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ACA (Affordable Care Act) - Health Insurance

Resources for library users about the Affordable Care Act and insurance choices

Official Information

What is the Affordable Care Act?

The Affordable Care Act (ACA) was passed by Congress and signed into law on March 23, 2010. The Affordable Care Act (ACA) has ten sections or Titles.

A brief outline of each Title, as well as the full text of the ACA can be found at The Affordable Care Act, Section by Section. On October 1, 2013, open enrollment in the Health Insurance Marketplace through HealthCare.gov began coverage starting January 2014.

If you previously purchased a plan through Healthcare.gov, your insurance company should have sent you information on renewing that plan.

The open enrollment period begins November 1, 2022 and ends January 15, 2023.

Policies purchased between November 1, 2022 and December 15, 2022 will become effective January 1, 2023.

After the initial open enrollment period, new policies purchased before the 15th of the month will be effective the first of the next month. Policies purchased after the 15th of the month will be effective on the first of the 2nd following month. For example, if you purchase your policy on February 20, your policy will be effective April 1, but if you purchase your policy on February 14, the policy will be effective March 1.

Each year there is an annual open enrollment, just like there is for Medicare Part D or for an employer's health plan.

The official web site is Healthcare.gov.

Federal Poverty Guidelines

Poverty, poverty levels, or the poverty rate is calculated several ways by the federal government. The Census Bureau caluclates poverty levels for determining the number of people living in poverty. That information is here.

The Department of Health and Human Services calculates US Federal Poverty Guidelines. The full explanation and charts for the most recently available year are here. The US Federal Poverty Guidelines for each year are published in the Federal Register, usually in January of the year covered.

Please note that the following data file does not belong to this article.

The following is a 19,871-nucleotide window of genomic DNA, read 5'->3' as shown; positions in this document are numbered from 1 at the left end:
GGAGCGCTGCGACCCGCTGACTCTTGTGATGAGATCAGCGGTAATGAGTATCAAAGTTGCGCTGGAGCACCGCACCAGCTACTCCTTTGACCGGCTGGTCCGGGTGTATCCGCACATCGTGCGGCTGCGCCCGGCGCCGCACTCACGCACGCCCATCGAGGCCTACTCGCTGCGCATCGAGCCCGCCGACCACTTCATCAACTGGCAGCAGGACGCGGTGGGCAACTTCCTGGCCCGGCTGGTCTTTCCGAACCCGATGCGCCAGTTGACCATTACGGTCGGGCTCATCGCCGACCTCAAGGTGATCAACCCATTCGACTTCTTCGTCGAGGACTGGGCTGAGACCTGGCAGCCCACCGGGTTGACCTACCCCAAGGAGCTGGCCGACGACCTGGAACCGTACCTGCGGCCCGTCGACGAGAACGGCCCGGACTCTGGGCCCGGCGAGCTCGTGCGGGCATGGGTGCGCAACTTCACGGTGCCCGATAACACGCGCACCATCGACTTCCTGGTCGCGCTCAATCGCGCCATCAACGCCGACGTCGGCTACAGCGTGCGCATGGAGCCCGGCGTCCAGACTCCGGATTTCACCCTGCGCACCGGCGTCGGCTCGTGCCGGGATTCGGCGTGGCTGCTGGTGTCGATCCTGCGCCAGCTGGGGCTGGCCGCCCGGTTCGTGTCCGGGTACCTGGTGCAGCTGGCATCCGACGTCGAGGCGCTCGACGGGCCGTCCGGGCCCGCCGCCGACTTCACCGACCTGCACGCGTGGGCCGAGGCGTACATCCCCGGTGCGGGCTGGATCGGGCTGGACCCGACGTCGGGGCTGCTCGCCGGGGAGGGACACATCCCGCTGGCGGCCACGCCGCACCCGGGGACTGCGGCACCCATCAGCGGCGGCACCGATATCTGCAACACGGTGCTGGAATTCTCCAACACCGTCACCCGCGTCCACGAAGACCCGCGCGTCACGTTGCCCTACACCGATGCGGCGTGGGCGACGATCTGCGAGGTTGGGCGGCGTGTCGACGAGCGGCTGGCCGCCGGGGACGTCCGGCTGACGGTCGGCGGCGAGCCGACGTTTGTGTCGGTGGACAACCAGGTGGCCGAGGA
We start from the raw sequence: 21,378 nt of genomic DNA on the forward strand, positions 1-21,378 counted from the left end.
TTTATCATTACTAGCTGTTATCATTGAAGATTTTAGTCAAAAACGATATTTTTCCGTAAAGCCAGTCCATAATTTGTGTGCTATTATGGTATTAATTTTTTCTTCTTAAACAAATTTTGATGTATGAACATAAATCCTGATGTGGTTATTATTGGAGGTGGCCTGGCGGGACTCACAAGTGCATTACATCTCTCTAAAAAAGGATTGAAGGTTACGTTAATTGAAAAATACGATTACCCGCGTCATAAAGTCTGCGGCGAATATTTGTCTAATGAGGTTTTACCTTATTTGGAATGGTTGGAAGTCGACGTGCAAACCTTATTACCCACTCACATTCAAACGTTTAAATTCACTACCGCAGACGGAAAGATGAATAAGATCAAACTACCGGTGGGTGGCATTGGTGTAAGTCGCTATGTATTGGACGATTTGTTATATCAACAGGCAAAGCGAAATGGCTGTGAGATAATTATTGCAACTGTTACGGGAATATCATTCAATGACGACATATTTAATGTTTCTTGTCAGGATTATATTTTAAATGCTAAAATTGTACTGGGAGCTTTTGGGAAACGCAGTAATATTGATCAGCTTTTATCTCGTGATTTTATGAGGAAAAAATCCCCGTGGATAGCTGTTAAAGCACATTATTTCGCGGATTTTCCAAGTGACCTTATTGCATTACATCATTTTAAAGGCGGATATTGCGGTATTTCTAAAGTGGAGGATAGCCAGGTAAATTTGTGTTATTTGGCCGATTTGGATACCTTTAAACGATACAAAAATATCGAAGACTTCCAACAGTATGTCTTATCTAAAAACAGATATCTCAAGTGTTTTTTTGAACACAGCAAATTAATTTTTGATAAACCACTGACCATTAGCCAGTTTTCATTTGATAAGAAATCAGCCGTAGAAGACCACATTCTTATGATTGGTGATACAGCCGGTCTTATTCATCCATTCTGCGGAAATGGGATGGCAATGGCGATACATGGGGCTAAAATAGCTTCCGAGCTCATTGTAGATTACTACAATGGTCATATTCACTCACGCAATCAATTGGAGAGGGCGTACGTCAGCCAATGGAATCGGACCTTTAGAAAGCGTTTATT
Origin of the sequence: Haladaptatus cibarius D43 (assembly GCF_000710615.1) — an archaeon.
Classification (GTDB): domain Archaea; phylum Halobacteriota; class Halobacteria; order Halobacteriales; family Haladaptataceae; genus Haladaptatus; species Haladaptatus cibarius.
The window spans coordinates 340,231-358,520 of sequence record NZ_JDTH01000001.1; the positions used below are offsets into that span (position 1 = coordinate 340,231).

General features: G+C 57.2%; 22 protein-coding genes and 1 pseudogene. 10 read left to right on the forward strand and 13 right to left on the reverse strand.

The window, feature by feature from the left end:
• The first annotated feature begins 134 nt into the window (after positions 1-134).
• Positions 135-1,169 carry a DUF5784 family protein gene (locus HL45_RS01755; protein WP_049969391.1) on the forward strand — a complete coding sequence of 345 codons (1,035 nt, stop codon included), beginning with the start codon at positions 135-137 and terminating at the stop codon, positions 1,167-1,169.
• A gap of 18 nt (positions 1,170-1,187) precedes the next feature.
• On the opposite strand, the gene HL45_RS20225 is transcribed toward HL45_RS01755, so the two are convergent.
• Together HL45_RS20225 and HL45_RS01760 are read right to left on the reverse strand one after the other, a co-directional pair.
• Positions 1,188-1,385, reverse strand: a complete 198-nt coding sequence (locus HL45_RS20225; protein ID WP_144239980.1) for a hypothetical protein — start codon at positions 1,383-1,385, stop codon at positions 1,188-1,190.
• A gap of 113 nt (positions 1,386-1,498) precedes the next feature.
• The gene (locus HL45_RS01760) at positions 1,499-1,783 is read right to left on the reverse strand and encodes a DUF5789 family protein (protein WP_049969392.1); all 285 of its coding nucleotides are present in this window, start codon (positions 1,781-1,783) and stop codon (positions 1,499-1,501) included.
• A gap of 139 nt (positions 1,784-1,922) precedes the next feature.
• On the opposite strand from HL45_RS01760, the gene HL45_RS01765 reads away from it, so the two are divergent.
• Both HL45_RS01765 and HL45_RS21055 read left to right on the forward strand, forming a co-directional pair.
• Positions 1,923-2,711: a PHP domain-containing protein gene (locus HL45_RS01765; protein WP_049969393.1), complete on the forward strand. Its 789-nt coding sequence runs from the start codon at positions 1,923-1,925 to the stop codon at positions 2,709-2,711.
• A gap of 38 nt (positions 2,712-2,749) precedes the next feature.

Special Enrollment Period - Life changes

Did you know that life changes like moving, having a child, turning 26, losing your coverage, or getting married may qualify you for a Special Enrollment Period?

After the open enrollment period ends, you may still be able to current year coverage if you’ve experienced a life change recently.

Important: If you qualify for a Special Enrollment Period, you’ll have 60 days from the time the life event occurs to enroll.

Check here to see if you qualify.

If you have employer provided insurance

If you have job-based health insurance you like, you can keep it. You may be able to change to Marketplace coverage if you wish, but you probably won't qualify for a premium tax credit or other savings.

You can ask your employer if it plans to offer health insurance. If not, you may need to get insurance through the Marketplace or from other sources. 

What is Included

There are four levels of coverage  — Bronze, Silver, Gold, or Platinum — based on the percentage the plan pays of the average overall cost of providing essential health benefits to members. The plan category you choose affects the total amount you'll likely spend for essential health benefits during the year. The percentages the plans will spend, on average, are:

  • 60% (Bronze),
  • 70% (Silver),
  • 80% (Gold), and
  • 90% (Platinum).

This isn't the same as coinsurance, in which you pay a specific percentage of the cost of a specific service.

Dental and Vision insurance is automatically included for anyone under the age of 18. (If you are over 18, you will need to pay for dental and vision coverage.)

Who is in charge?

There are three levels involved:

  • US Department of Health and Human Services

The HHS does two main things: It provides a minimum threshold those policies must meet in terms of what they cover, and a maximum threshold those policies will cost anyone out of pocket who enrolls in them. (They have annual caps of a sort, but they're to protect the consumer, not the insurance company bottom line.)

  • State-run Insurance Exchanges

Individual states only have to do one main thing: create and maintain a mega-website where residents of that state can find details on various insurance policies listed. This portion of the ACA is typically handled by the state's insurance regulation department. The exchange is where you will actually shop and compare policy features and choose the one best for you.

Louisiana does not have plans for a state exchange. Louisiana residents will participate in a federally-facilitated exchange. The Affordable Care Act (ACA) directs the Secretary of Health and Human Services (HHS) to establish and operate a federally-facilitated exchange in any state that is not able or willing to establish a state-based exchange. In a federally-facilitated exchange, HHS will perform all exchange functions.

  • Insurance providers

The policies from private insurance companies come in various shapes and sizes, but all must meet the HHS-state mandated requirements. The out pocket premium cost for lower income people is not affected by age or preexisting conditions, it's a function of income and tobacco use. As you earn more, your age does become a factor, but the rates are still a big improvement and are calibrated to remain affordable for all tax brackets. Anyone earning less than federal poverty wages will be covered under the Medicaid expansion side of the Act.

Additional Information